Not surprisingly, the availability of these texts has been a boon to teachers. Take New York State. Although the legislature upped school funding by 4 percent for 2012-13, this was the first increase in three years and did not come close to meeting the need. As the New York Post reported in October, projected budget deficits have already prompted 400 of the City’s 1,700 public schools to appeal to the Department of Education for additional funding; each petition argues that financial shortfalls will hamper the school’s ability to complete the academic year.
What’s more, budget gaps have had a dramatic impact on educators, with teachers—along with everyone else connected to the school system, from bus drivers to security guards—often using their own money to purchase materials for students. To wit: A 2010 survey by the National School Supply & Equipment Association [NSSEA.org] found that 92 percent of teachers purchased supplies and 85 percent bought instructional materials for those they teach. “Teachers’ personal money is the most common source of funding for classroom projects,” the NSSEA concluded. “On average, teachers spent a total of $398 on school supplies and an additional $538 on educational materials.” The final tally: $3.5 billion.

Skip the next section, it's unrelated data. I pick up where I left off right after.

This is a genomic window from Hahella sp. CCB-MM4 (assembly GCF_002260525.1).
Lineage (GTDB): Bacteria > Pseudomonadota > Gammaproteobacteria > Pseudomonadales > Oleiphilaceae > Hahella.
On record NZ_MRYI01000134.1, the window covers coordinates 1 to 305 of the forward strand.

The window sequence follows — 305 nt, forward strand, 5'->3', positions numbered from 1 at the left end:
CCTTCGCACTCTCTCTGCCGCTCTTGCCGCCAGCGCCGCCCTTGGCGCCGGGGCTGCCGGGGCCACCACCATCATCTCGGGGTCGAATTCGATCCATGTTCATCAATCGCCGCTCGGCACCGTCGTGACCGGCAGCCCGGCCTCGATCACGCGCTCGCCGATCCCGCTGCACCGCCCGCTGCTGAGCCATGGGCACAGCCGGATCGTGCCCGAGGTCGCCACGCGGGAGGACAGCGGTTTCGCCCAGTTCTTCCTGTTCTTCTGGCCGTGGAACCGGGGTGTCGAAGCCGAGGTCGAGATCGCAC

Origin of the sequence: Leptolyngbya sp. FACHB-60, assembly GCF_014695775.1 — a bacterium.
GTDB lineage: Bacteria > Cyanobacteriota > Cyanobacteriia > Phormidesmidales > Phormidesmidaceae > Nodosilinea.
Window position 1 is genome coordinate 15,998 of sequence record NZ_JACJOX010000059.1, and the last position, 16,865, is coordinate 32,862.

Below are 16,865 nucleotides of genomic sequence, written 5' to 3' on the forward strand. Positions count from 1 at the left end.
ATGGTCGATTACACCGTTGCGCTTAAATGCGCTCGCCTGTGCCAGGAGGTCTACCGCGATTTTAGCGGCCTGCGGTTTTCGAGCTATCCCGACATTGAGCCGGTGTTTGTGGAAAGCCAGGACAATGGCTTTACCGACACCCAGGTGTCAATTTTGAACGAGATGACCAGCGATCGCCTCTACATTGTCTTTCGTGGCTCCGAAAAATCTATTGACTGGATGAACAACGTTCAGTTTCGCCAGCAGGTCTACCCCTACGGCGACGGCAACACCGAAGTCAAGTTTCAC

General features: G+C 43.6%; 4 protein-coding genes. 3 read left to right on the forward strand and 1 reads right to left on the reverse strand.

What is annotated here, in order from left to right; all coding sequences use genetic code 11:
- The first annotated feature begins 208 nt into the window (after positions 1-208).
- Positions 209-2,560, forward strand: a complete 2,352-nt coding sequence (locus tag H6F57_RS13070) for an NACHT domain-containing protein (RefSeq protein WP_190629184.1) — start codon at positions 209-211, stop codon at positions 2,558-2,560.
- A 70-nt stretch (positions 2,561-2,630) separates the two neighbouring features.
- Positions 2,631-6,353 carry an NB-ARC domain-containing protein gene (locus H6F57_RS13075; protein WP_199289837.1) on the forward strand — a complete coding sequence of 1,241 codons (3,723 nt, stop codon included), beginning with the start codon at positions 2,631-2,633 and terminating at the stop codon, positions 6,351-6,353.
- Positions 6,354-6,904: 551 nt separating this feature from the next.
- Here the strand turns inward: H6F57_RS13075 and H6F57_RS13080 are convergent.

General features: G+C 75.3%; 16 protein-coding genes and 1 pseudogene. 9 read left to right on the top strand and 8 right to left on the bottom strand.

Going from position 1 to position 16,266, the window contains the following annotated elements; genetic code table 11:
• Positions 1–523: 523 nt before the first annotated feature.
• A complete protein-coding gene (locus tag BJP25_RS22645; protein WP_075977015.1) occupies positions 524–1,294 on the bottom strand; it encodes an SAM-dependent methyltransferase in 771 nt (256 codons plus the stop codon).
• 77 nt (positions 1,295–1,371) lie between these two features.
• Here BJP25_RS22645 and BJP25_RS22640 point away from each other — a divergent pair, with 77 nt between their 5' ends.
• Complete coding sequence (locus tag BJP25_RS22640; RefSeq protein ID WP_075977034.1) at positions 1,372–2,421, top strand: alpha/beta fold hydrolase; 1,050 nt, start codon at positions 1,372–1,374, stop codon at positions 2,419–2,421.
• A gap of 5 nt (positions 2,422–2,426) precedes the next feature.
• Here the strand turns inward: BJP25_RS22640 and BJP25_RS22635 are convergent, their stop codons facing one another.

Needless to say, bargains are highly regarded by this coterie of munificent shoppers, women and men who are doing their best to create an environment that is conducive to learning.
That said, experts agree that there is no replacement for public funding for public education. Furthermore, while advocates of public education see First Book’s efforts as valiant, they see stocking school libraries and providing teachers with needed resources as a government responsibility. Likewise, they argue that providing an equal education for all—regardless of where one lives or what one’s parents earn—is a municipal obligation.
“Private initiatives are certainly helpful,” says Gregory Tewksbury, a Windsor Terrace- based educational consultant and researcher. “But they don’t offer a consistent or systemic way to meet the needs of the many public schools that are suffering from the politics of austerity.”
Cash-strapped schools, however, whether in Biloxi or Brooklyn, are grateful to First Book for the help it offers.